A lawyer for the Marion County Record alleges that Kansas authorities involved in the raid of the newspaper secretly copied data from at least one of its computers—and failed to hand it over with other seized evidence.
Attorney Bernie Rhodes told The Daily Beast that the Marion County Sheriff's Office “confirmed the fact they copied 17 Gigs of data from the newsroom computer system—and they still have it.” The retention of the data was first reported by the Kansas Reflector.
The computer system was among a slew of property taken during the Aug. 11 raid at the Record, the home of publisher Eric Meyer, and the home of Vice Mayor Ruth Herbel.
Amid national outcry, Marion County Attorney Joel Ensey last week withdrew the search warrant that led to the raids after concluding that “insufficient evidence exists to establish a legally sufficient nexus between the alleged crime and the places searched and the items seized.” Affidavits obtained by The Daily Beast on Sunday confirmed that the raids stemmed from an investigation into identity theft after a confidential source leaked sensitive documents to one of the Record reporters about local restaurateur Kari Newell.
Rhodes claims that while his clients’ physical property was returned, the sheriff’s office did not hand over data from one of the computers they allegedly copied. The lawyer is now planning to ask a judge to hold Sheriff Jeff Soyez in contempt of court unless there is a resolution by Thursday.
“We are working on a motion to file with the court requiring the sheriff to provide us a copy and to destroy their copies,” Rhodes added.
A spokesperson for the Kansas Bureau of Investigation, which is now the lead investigating agency, told The Daily Beast that it is “aware of the issue” and that they actually brought it to the “attention of the Marion County Record’s attorney last week.”
“We expect the Sheriff’s Office and the newspaper’s attorney to resolve the situation soon,” the spokesperson added. The sheriff’s office did not respond to a request for comment.
In a Wednesday letter to Marion County counselor Bradley Jantz, Rhodes says that after District Judge Ben Sexton ordered that the seized items be returned on Aug. 16, he immediately sent his forensic examiner to the sheriff’s office to retrieve the items. (The Marion County Police Department was the lead agency in the raid, but the sheriff’s office became the custodian of the seized items.)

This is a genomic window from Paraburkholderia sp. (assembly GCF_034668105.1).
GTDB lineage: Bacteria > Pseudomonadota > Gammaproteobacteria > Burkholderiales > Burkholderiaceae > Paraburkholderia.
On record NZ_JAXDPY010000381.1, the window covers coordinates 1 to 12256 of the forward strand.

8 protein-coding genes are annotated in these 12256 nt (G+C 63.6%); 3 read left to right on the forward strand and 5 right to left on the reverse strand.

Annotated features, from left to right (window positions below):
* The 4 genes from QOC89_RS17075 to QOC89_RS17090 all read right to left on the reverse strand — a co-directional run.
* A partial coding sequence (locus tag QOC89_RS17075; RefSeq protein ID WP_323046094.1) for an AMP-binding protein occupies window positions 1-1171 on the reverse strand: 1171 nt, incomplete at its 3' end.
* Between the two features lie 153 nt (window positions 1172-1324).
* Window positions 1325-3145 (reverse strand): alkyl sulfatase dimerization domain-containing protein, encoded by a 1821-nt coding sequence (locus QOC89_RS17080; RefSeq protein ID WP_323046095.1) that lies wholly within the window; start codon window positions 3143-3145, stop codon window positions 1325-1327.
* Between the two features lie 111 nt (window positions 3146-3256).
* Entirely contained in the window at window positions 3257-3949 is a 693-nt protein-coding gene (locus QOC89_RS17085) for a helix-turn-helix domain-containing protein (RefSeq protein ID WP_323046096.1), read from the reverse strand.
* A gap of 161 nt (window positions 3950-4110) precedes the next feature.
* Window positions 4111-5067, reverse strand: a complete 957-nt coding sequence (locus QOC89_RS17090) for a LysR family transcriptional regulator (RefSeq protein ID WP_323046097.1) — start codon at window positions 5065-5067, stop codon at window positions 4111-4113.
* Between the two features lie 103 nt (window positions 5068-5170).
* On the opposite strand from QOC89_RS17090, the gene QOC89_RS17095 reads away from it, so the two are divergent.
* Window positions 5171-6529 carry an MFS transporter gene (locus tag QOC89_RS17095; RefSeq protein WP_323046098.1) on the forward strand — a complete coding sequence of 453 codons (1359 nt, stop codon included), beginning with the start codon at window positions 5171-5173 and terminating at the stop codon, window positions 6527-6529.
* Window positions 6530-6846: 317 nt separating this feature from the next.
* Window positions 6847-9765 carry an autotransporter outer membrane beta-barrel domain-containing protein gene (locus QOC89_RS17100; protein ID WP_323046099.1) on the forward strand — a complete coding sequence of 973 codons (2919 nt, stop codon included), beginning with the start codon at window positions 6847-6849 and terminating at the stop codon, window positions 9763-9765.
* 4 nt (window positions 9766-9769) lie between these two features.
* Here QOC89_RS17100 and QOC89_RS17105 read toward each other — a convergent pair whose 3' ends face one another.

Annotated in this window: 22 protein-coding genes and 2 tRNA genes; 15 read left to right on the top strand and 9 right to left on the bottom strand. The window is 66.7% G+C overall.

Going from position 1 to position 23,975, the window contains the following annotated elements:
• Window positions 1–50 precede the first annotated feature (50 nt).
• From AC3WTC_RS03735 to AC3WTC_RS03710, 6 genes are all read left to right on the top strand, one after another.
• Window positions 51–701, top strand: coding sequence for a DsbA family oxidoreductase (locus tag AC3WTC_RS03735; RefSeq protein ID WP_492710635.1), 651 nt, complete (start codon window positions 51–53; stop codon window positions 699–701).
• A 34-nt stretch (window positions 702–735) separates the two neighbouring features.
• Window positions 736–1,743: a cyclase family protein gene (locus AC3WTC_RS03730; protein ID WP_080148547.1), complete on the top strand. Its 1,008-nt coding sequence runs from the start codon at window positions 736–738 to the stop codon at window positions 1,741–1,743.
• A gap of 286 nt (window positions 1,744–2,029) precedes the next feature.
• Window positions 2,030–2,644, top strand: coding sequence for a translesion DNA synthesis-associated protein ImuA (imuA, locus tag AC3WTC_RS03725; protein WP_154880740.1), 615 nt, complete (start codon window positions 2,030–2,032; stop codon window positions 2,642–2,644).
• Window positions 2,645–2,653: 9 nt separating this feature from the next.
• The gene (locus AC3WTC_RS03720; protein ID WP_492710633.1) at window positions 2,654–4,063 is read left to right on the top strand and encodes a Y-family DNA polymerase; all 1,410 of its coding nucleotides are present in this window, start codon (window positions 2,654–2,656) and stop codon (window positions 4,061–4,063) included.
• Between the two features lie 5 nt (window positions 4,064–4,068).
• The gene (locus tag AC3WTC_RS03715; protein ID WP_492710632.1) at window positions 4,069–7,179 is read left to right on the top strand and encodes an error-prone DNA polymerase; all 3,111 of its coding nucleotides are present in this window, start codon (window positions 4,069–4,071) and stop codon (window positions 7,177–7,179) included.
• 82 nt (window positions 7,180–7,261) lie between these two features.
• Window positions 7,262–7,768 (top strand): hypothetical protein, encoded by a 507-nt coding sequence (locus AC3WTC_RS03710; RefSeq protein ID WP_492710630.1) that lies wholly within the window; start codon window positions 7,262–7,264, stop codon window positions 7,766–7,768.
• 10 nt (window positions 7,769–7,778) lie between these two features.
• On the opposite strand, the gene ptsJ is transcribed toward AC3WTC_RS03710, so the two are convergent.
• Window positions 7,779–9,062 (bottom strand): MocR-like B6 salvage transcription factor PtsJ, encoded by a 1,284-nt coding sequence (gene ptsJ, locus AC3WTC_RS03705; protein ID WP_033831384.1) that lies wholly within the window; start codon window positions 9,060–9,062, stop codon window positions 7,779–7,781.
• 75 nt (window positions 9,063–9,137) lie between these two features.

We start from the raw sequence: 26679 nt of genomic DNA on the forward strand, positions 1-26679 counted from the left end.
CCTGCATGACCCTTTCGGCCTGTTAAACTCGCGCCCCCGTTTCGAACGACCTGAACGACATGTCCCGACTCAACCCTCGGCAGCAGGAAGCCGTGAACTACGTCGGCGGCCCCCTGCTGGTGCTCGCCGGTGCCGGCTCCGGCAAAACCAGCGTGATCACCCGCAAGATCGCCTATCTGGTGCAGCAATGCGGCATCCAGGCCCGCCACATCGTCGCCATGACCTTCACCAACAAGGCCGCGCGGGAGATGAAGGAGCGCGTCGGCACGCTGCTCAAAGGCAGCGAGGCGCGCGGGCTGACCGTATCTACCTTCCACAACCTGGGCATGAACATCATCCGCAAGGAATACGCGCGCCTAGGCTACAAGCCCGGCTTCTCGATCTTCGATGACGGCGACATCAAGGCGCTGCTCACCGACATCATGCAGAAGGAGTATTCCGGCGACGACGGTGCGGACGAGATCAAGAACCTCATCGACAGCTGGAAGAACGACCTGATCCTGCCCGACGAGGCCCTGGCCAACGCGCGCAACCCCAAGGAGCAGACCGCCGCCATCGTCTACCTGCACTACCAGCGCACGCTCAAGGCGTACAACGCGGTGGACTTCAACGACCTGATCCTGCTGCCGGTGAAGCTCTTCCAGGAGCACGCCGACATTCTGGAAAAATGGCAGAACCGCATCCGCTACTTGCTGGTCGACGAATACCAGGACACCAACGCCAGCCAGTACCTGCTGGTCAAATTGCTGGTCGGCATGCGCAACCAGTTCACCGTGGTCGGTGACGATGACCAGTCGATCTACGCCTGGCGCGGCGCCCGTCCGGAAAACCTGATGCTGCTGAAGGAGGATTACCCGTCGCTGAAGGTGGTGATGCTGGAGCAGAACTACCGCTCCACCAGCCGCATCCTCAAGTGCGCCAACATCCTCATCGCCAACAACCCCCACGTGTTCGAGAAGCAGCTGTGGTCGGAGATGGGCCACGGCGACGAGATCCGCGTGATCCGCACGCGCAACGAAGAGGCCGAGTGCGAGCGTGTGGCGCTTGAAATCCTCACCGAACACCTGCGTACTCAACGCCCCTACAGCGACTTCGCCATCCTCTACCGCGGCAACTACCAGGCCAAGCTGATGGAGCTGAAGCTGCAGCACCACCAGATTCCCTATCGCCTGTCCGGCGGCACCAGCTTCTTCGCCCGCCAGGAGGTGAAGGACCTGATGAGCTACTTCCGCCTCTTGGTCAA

Rhodes claims that Undersheriff Larry Starkey “transferred custody of what he represented were the items seized” to the forensic examiner before the two signed a “Data Forensic Chain of Custody Form” and a “Property Receipt/Return Form,” which provided an inventory list of the seized items.
But Rhodes said that when he went to review the search warrant and inventories the court has since released, he realized that something described as “OS Triage Digital Data” was never released to his forensic examiner.
“While the apparent alteration of the inventory list raises serious questions, what is clear is that item 9 on the inventory posted by the Court has not been ‘released and returned,’ as the Court ordered,” the lawyer wrote in the letter. “It further appears that during—or after—the raid someone used this drive to copy or clone data from one or more computers owned by the Record.”
The lawyer added that the USB drive where the seized data is being stored belongs to the sheriff’s office and was used in other investigations—and therefore has not been released to the newspaper. He added that because the drive remains at the sheriff’s office, authorities still have access to the newspaper’s data, which “is both constitutionally-protected and protected by federal and state law.” Rhodes added that he attempted to contact the county counselor to report the issue, but his calls have not been returned.
“This access is illegal,” he added. “The Sheriff’s failure to comply with the District Court’s order is inexcusable, and I will not stand by and wait for you to choose to return my many calls.”